Co-op Site #5


Co-op Site #5

Eco Landscaping


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Project #1: Stormwater harvesting earthworks and curb cut (first official residential curb cut in Phoenix)

Installation Date: December 29, 2012

Location: Private residence, E Indian School Rd and N 32nd St, Phoenix

Workshop Leader(s): Ryan Wood

Number of Co-op Volunteers: 12

The homeowners wanted to capture both stormwater and flood irrigation overflow from their upstream neighbors and direct it to a curbside planting area filled with native-adapted plants and wildflowers. An infiltration basin designed to capture a surface volume of 1500 gallons was installed.

At this site, the runoff source is the road. The water enters the infiltration basin by means of a curb cut.


Both excess stormwater and overflow flood irrigation water from the neighbors that was once wasted is now redirected into multiple beneficial uses for the homeowners. Two native shade trees and 69 other native plants were planted. These trees and plants will: filter air, soil and water pollutants; provide cooling shade and a moister microclimate; help infiltrate water and organic matter deep into the soil, making the soil more water absorbent; and attract native pollinators and other wildlife back into the urban setting.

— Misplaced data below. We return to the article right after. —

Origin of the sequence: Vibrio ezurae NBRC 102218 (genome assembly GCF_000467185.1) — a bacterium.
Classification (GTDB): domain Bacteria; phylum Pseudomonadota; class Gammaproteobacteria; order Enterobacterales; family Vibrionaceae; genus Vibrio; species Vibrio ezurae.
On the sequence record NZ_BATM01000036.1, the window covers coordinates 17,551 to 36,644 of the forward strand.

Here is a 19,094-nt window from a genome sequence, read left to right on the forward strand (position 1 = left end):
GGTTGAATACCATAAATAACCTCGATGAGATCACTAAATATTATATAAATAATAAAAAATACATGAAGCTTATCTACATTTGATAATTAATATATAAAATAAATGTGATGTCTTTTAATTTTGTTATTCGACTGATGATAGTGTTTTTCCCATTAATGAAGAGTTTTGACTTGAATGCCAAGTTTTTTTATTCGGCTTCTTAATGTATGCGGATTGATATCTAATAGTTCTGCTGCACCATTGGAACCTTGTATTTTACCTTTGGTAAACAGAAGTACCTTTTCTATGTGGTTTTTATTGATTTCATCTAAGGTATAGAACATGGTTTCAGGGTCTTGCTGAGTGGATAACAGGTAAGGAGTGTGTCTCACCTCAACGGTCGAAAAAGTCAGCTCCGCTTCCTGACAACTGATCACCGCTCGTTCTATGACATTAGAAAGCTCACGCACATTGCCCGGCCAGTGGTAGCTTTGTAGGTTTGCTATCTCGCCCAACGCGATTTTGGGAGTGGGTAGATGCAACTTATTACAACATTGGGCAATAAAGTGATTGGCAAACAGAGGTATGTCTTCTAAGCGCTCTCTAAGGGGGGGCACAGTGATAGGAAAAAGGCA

Because this project is in the homeowners’ front yard, it also serves as a demonstration for the neighbors on what can be accomplished with a “waste” water resource. Neighbors can see the water running from the street, through the curb cut and into the basin where an abundance of foliage and flowers grow.

Project #2: Laundry to Landscape (L2L) greywater reuse

Installation Date: May 5, 2013

Workshop Leader(s): Ryan Wood and Kat Ferris

Number of Co-op Volunteers: 12

The homeowners wanted to capture the greywater from their washing machine and reuse it to water some fruit trees in their backyard.

A pressurized Laundry to Landscape (L2L) system with polytubing and emitters was installed to convey the laundry greywater to earthworks surrounding two deciduous fruit trees.


This system will provide a total of 7800 gallons per year to fruit trees, reducing the reliance on tap water for irrigation. Instead of sending this free water resource down the sewer, it now provides water for two deciduous fruit trees and helps rehydrate the property.


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